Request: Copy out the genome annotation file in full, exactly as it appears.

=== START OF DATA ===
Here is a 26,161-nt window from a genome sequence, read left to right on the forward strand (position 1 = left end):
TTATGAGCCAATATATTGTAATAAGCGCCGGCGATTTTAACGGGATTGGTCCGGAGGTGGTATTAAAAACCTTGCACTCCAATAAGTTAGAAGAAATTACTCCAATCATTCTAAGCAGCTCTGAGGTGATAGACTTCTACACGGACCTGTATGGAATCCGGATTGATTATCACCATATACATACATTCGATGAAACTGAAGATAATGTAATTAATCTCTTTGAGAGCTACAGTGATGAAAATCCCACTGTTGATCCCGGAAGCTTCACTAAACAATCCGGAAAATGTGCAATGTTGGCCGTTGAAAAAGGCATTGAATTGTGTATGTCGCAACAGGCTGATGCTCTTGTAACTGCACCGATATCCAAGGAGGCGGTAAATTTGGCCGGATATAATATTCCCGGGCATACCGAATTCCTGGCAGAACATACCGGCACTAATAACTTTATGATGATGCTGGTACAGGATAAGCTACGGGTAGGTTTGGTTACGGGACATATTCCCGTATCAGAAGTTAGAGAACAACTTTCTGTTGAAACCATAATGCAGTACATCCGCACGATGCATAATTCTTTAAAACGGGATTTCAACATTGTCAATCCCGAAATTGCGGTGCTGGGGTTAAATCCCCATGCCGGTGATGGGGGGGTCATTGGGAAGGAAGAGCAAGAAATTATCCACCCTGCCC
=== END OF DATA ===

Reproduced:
Here is a 26,161-nt window from a genome sequence, read left to right on the forward strand (position 1 = left end):
TTATGAGCCAATATATTGTAATAAGCGCCGGCGATTTTAACGGGATTGGTCCGGAGGTGGTATTAAAAACCTTGCACTCCAATAAGTTAGAAGAAATTACTCCAATCATTCTAAGCAGCTCTGAGGTGATAGACTTCTACACGGACCTGTATGGAATCCGGATTGATTATCACCATATACATACATTCGATGAAACTGAAGATAATGTAATTAATCTCTTTGAGAGCTACAGTGATGAAAATCCCACTGTTGATCCCGGAAGCTTCACTAAACAATCCGGAAAATGTGCAATGTTGGCCGTTGAAAAAGGCATTGAATTGTGTATGTCGCAACAGGCTGATGCTCTTGTAACTGCACCGATATCCAAGGAGGCGGTAAATTTGGCCGGATATAATATTCCCGGGCATACCGAATTCCTGGCAGAACATACCGGCACTAATAACTTTATGATGATGCTGGTACAGGATAAGCTACGGGTAGGTTTGGTTACGGGACATATTCCCGTATCAGAAGTTAGAGAACAACTTTCTGTTGAAACCATAATGCAGTACATCCGCACGATGCATAATTCTTTAAAACGGGATTTCAACATTGTCAATCCCGAAATTGCGGTGCTGGGGTTAAATCCCCATGCCGGTGATGGGGGGGTCATTGGGAAGGAAGAGCAAGAAATTATCCACCCTGCCC